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Sales numbers and KPIs are on the minds of a lot of businesses right now. With everything going on, there’s a real concern over how revenue will be affected, and with that comes concerns for the overall livelihood and longevity of businesses.
We are all feeling the negative effects of this outbreak, and are faced with the realization that our companies will probably suffer, some more than others. But that’s no reason to neglect your sales and marketing efforts. In fact, there’s no better time to ramp up your efforts and continue to push to achieve your goals.
The simple reality is that selling seems silly right now. Also, your traditional approaches are probably not getting the results they used to. It’s time for a new approach. By focusing on helping instead of selling, you’ll find that you’ll not only put your customers first but see benefits for your own company as well.
This approach may seem hard, especially since sales are no doubt on your mind right now. But we’re all in this together. We all have to look out for one another, and the best way to do that is to find ways to offer up suggestions, tips, and contributions. Below are some methods you can adopt that are aimed at helping over selling.
One of the most cost-effective ways to both market your company while you also help others is to invest in a content marketing strategy. If you haven’t already, you can create a team in-house, or simply add this strategy on to the other efforts your marketing team is implementing. But really, content should drive your small business marketing strategy.
Content, by nature, is meant to educate, not sell. It’s not intended to be promotional. Instead, it shares helpful tips, strategies, processes, tools, etc. for people to access and learn from. Create blog posts, personalized email campaigns, social media content, and whitepapers that help your audiences be better at their jobs, and better navigate through these tough times.
Consider what your clients and potential clients need right now. Maybe they need additional help with the language and approach of their email marketing. Or, perhaps they had to close their doors temporarily, so they need to find a way to focus on e-commerce strategies. Don’t lock your clients into a plan simply because it’s at a higher price point, and therefore it’s more beneficial for you. Adjust where needed and consider swapping in other services for ones they no longer currently need.
I know, the word “upsell” doesn’t exactly fit with the mentality of “help over sell,” but hear me out. If additional services are going to benefit your clients’ new strategy, do not be afraid to tell them about it. Again, as long as your core mission is to help them achieve their goals, then you aren’t prioritizing your company’s pocketbook. Plus, this is just another way to offer more value to your customers.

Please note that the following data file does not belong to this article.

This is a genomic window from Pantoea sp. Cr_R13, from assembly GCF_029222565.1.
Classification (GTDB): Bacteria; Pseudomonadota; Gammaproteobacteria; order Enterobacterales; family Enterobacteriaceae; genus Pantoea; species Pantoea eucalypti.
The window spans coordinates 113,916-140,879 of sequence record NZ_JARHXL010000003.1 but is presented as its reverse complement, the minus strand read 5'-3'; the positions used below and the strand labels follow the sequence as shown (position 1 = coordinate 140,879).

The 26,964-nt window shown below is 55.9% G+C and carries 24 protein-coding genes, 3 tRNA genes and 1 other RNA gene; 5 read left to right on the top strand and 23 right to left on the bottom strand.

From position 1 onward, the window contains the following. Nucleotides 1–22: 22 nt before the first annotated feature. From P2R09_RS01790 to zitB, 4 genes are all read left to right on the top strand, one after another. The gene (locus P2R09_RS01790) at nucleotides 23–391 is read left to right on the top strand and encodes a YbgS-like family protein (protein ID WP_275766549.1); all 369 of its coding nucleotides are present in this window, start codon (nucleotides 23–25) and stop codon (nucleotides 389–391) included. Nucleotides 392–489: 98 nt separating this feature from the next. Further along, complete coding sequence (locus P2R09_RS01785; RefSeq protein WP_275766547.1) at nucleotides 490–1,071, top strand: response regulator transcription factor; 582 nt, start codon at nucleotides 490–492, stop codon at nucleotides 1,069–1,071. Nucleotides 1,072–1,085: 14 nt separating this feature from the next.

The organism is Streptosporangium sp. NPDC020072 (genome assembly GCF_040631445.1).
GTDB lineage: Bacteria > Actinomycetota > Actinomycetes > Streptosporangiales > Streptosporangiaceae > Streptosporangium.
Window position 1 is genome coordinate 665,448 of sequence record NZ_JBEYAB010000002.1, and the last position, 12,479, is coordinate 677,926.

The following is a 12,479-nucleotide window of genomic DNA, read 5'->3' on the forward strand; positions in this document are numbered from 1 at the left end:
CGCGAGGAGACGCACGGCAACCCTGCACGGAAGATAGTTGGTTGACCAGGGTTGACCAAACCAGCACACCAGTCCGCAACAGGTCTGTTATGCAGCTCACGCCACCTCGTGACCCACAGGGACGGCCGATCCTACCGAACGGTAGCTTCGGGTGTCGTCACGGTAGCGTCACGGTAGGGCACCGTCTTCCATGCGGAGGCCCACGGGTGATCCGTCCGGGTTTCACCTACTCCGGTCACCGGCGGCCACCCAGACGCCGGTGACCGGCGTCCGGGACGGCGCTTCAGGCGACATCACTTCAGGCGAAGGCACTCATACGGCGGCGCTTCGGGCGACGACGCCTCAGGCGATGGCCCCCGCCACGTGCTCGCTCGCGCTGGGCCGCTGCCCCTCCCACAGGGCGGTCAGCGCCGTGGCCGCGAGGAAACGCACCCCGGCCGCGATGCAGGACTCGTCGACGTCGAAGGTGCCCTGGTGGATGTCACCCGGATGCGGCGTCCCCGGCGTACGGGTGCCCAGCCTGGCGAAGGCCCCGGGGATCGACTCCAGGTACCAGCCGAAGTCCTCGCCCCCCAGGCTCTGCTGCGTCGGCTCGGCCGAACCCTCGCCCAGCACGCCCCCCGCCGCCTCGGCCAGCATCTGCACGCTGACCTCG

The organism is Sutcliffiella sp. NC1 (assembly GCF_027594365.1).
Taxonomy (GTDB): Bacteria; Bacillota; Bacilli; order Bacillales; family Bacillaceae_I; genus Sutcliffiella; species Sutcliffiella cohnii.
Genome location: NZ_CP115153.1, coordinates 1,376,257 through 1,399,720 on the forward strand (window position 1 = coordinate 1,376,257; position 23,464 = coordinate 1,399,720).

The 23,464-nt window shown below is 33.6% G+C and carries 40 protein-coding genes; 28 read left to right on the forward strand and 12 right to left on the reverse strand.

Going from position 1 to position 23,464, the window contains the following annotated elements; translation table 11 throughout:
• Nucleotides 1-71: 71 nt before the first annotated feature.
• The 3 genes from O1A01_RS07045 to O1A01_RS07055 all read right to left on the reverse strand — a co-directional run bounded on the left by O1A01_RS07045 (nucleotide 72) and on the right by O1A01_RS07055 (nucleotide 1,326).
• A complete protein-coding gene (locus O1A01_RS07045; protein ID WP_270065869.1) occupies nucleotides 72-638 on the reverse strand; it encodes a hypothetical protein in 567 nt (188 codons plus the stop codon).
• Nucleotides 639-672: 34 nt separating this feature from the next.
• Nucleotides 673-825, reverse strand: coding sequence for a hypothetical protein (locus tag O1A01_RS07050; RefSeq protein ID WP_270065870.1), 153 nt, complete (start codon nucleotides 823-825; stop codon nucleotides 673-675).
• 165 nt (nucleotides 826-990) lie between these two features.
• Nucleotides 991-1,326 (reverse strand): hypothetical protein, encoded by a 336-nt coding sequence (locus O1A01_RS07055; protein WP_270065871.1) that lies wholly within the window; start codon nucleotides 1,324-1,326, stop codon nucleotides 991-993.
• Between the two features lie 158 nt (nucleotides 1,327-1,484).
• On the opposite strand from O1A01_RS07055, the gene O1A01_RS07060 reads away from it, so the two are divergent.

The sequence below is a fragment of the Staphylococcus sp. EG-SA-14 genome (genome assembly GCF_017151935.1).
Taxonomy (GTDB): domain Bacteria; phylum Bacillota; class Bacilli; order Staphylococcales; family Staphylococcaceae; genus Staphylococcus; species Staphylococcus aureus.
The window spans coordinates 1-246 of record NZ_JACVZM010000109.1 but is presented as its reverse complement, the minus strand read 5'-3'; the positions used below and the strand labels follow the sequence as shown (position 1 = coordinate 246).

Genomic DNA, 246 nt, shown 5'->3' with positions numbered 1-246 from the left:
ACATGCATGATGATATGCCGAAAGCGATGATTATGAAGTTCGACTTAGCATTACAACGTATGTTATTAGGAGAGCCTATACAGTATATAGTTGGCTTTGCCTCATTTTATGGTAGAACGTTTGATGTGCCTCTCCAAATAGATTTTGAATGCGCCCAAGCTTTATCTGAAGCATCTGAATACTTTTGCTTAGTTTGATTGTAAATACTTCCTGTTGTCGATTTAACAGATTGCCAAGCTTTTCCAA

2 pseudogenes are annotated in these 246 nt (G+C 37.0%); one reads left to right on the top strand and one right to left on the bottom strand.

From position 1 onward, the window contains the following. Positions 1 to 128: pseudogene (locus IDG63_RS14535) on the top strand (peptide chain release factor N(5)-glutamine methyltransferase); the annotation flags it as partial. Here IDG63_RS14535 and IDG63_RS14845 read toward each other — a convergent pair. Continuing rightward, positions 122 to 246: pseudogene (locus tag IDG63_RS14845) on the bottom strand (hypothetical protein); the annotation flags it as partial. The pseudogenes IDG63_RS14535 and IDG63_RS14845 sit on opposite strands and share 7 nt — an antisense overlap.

With this unfamiliar climate comes new methods and strategies to prosper. This can include any additional benefits they could receive by buying another product in addition to what they already have or already plan to purchase.
Webinars are a great way to stay top of mind, provide real-time support and tips, and educate your audience on things that matter to them. Instead of focusing on webinars that are more closely related to your product, create topics around how to thrive during a crisis, or the basics around keeping your business alive with different approaches and methods. Anything at all that you think your audience could use right now is fair game. If you need additional help on what that may be, talk to your sales team, account team, and your customer service team. They’re at the frontlines of what your audience is currently going through, and they can be a great resource for inspiration.
Honesty is something businesses should always practice, but in times like these, it’s even more important. Be transparent about your offerings and products, what you think your prospects need, and how you think they can meet their goals. Having that kind of mindset will make them leave every sales conversation or touchpoint with a better understanding of your company, which is a win-win for both of you. It’s the best way to build trust and assure them that you’ve got their backs.
Part of your job is to anticipate your customer’s needs. If you have a good understanding of what their issues and pain points are, as well as everything your product and expertise can provide, then you will know what will help them the most. Be genuine and suggest other things that will make their life easier in the future.
You should never ghost a customer or prospect, especially when they’re distressed. This is a very scary time for them, so make sure you are available, even if it’s to listen to their concerns. You may not have a definitive answer for them, but listening to them voice their fears, successes, and uncertainties will help you better understand them and service them in the future.
Sure, it’s a scary time. But don’t let that make you forget your humanity. Everything isn’t always about business. When we put a helpful mentality first, we all see the leaders that are looking out for all of us. Be one of the leaders and look out for your customers and prospects, too.
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